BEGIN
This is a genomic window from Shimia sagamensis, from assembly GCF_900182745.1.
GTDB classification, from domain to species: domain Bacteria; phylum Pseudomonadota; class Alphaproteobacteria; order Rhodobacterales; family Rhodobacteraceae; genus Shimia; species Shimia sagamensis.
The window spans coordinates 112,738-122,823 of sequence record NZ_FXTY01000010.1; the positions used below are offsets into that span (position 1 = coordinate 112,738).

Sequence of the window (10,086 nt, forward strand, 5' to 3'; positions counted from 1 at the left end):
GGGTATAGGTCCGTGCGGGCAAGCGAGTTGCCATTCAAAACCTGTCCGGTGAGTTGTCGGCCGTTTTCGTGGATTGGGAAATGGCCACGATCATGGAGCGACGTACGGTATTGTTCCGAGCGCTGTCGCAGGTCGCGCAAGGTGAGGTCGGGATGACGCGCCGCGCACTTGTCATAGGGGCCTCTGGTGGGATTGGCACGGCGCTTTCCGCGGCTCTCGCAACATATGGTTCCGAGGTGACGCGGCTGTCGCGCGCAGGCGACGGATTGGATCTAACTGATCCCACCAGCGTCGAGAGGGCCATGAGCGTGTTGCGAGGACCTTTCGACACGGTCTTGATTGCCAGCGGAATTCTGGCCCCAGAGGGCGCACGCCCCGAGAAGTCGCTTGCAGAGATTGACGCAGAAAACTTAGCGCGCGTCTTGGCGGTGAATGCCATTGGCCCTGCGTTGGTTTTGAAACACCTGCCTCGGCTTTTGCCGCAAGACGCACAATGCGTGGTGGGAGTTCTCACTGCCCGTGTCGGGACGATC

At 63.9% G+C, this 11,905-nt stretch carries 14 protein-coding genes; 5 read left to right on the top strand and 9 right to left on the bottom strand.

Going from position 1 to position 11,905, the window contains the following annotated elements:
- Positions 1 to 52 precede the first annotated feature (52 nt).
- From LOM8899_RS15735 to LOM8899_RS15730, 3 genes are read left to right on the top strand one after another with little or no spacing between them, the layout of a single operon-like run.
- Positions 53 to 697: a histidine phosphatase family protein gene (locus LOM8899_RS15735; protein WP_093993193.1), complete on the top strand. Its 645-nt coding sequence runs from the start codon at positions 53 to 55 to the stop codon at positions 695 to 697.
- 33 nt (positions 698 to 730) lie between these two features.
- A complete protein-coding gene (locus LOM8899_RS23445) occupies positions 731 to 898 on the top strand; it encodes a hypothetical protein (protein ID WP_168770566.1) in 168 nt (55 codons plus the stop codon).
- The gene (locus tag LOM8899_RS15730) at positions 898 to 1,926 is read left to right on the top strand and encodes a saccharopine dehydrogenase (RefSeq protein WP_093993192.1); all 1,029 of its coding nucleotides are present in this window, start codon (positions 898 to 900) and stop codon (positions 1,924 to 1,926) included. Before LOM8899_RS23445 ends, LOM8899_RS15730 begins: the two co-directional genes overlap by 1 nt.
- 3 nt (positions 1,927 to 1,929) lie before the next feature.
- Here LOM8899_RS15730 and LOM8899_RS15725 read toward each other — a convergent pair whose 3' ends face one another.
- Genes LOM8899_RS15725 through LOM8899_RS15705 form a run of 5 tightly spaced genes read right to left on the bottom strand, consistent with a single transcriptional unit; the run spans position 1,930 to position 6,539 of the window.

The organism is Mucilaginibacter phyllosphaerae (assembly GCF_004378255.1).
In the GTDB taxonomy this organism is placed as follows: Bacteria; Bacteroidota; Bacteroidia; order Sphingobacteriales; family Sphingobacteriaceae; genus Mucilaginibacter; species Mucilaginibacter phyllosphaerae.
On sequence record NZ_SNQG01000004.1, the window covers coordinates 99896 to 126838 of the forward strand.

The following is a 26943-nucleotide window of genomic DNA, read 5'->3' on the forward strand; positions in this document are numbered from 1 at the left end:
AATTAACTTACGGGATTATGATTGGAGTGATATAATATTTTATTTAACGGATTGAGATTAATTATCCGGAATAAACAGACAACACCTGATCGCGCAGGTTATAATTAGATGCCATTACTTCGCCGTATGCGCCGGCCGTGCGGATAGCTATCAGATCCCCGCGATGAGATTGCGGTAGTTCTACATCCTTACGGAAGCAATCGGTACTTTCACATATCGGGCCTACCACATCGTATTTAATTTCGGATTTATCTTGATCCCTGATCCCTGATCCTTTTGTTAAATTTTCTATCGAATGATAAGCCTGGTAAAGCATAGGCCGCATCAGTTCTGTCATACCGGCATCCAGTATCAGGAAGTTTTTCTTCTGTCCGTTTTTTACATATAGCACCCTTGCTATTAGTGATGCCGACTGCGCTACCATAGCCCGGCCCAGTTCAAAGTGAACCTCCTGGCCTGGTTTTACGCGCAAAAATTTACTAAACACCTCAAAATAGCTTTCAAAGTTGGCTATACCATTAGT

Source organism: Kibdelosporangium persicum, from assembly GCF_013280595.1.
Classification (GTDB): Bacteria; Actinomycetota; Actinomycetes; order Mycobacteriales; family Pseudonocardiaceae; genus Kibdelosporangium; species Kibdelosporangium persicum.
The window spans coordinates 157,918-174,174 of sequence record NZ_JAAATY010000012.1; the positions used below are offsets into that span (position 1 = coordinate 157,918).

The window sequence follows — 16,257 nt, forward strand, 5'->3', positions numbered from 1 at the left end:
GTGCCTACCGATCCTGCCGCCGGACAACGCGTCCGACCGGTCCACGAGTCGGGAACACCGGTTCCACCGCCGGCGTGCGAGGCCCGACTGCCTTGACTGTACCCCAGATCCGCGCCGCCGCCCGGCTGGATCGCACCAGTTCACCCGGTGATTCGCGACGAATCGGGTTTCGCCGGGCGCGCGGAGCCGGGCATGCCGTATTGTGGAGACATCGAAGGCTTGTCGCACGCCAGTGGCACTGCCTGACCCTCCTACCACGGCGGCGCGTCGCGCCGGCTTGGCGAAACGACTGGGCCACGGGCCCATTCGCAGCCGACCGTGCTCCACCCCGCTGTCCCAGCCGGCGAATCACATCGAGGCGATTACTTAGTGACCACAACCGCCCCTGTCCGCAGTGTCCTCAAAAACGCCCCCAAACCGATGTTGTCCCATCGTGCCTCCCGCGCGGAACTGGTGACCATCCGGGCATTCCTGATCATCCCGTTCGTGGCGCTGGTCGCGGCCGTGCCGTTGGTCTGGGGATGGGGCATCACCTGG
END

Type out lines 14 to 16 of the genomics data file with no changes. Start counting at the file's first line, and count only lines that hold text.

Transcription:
- 3 nt (positions 1,927 to 1,929) lie before the next feature.
- Here LOM8899_RS15730 and LOM8899_RS15725 read toward each other — a convergent pair whose 3' ends face one another.
- Genes LOM8899_RS15725 through LOM8899_RS15705 form a run of 5 tightly spaced genes read right to left on the bottom strand, consistent with a single transcriptional unit; the run spans position 1,930 to position 6,539 of the window.